By Tibor Machan: Freedom New Mexico columnist
It has puzzled me for some time why campaign contributions are considered a First Amendment constitutional issue. If I write a check to some candidate, I am not talking, writing an essay, carrying some poster in a parade or anything that could be construed as speech or writing, so the freedom to speak or write is moot in this context. What I am doing is making use of my own money or resources and that, of course, everyone has the right to do.
Suppose now that I have started a company and others are voting stockholders in it and we have decided, by following faithfully the legal bylaws, to spend some of our resources on supporting some political measure or candidate. Why should this be anyone’s business other than those whose funds are being used? It is giving what belongs to us, the corporation, to the organization.And free men and women may not be barred from doing this.
I have heard it exclaimed that corporations are not individuals with rights. But why not? Corporations are established and maintained by individuals with rights, no different from teams or orchestras.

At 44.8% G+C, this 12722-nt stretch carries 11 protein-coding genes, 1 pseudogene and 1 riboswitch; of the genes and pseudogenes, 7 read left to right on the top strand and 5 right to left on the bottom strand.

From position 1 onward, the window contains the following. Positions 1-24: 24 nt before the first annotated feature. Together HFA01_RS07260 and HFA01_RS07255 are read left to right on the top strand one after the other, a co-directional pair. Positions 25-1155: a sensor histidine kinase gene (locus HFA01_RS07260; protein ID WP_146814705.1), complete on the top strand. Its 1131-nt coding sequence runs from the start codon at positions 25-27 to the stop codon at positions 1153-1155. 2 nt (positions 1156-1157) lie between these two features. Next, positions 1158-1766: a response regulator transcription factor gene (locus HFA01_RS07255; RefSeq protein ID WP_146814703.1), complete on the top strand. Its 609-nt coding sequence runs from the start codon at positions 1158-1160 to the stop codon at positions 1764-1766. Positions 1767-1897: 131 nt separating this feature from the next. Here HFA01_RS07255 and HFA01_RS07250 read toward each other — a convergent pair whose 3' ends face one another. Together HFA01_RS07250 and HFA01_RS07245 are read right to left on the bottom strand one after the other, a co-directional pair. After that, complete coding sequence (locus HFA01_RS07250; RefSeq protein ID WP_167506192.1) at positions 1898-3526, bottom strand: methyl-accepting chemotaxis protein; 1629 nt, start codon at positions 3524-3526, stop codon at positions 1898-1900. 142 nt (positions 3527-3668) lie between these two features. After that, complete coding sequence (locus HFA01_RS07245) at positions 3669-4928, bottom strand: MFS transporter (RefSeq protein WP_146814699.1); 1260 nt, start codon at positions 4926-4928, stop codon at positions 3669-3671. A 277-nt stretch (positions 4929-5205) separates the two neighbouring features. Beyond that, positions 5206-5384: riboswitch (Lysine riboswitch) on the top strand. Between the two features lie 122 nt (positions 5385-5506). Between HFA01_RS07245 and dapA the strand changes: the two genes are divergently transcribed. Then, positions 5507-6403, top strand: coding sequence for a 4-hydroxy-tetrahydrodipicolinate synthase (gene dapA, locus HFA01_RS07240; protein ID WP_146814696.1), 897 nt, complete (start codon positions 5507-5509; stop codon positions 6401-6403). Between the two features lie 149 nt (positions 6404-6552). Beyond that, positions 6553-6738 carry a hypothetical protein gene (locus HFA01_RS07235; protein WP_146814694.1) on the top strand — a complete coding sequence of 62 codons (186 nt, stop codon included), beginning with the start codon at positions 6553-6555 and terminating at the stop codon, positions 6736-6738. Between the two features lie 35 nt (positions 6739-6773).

All this is a matter of property rights, like my giving my car to some group soliciting such “in kind” contributions (as many now are). Or giving it to some friend. And if I am part of a large group like a corporation, with all kinds of internal rules establishing how decisions about using and disposing the company’s funds must be made, and these rules are followed, why would anyone from the outside get to have a say about where our funds may or may not go (so long as the recipient is no outlaw)?
All the fuss about the various Supreme Court and other court rulings pertaining to campaign contributions would, I believe, subside once the matter were put into the right framework, namely the exercise of the right to private property. It is not about free speech but about freedom to use what belongs to one as he or she — or they — see fit.
Maybe the reason this approach has been so widely ignored is that people who favor the freedom to be able to spend one’s money how one wishes to do it lack confidence these days in the constitutional status of the right to private property, a right only mentioned in the Fifth Amendment and implicit in several others that prohibit government to embark upon various intrusive policies — unreasonable searches and seizures or the like. Sadly, only the First Amendment to the Constitution amounts to a flat-out, nearly unambiguous statement of individual rights, comparable to what is found in the non-legal Declaration of Independence. So in order to secure the right of private property despite its neglect in the Constitution, supporters have decided to try to convert the First Amendment to one that defends private property rights. But this tactic has proved to be muddled and confusing and, ultimately, disingenuous.